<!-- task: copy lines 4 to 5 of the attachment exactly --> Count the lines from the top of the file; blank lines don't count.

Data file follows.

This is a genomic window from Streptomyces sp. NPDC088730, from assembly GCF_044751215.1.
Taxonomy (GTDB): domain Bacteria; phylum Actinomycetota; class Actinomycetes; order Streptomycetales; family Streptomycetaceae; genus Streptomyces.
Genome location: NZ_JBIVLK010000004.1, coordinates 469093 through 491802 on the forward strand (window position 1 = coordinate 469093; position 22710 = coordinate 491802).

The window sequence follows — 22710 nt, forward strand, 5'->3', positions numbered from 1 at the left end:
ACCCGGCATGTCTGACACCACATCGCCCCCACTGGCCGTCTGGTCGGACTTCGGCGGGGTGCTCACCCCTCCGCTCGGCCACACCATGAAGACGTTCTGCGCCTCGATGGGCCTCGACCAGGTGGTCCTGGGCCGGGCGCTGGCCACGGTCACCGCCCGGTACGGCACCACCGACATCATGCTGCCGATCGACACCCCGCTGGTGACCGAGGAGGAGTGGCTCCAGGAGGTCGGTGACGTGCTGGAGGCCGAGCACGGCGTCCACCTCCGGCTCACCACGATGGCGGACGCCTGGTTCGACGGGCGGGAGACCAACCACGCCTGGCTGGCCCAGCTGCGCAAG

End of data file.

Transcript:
The window sequence follows — 22710 nt, forward strand, 5'->3', positions numbered from 1 at the left end:
ACCCGGCATGTCTGACACCACATCGCCCCCACTGGCCGTCTGGTCGGACTTCGGCGGGGTGCTCACCCCTCCGCTCGGCCACACCATGAAGACGTTCTGCGCCTCGATGGGCCTCGACCAGGTGGTCCTGGGCCGGGCGCTGGCCACGGTCACCGCCCGGTACGGCACCACCGACATCATGCTGCCGATCGACACCCCGCTGGTGACCGAGGAGGAGTGGCTCCAGGAGGTCGGTGACGTGCTGGAGGCCGAGCACGGCGTCCACCTCCGGCTCACCACGATGGCGGACGCCTGGTTCGACGGGCGGGAGACCAACCACGCCTGGCTGGCCCAGCTGCGCAAG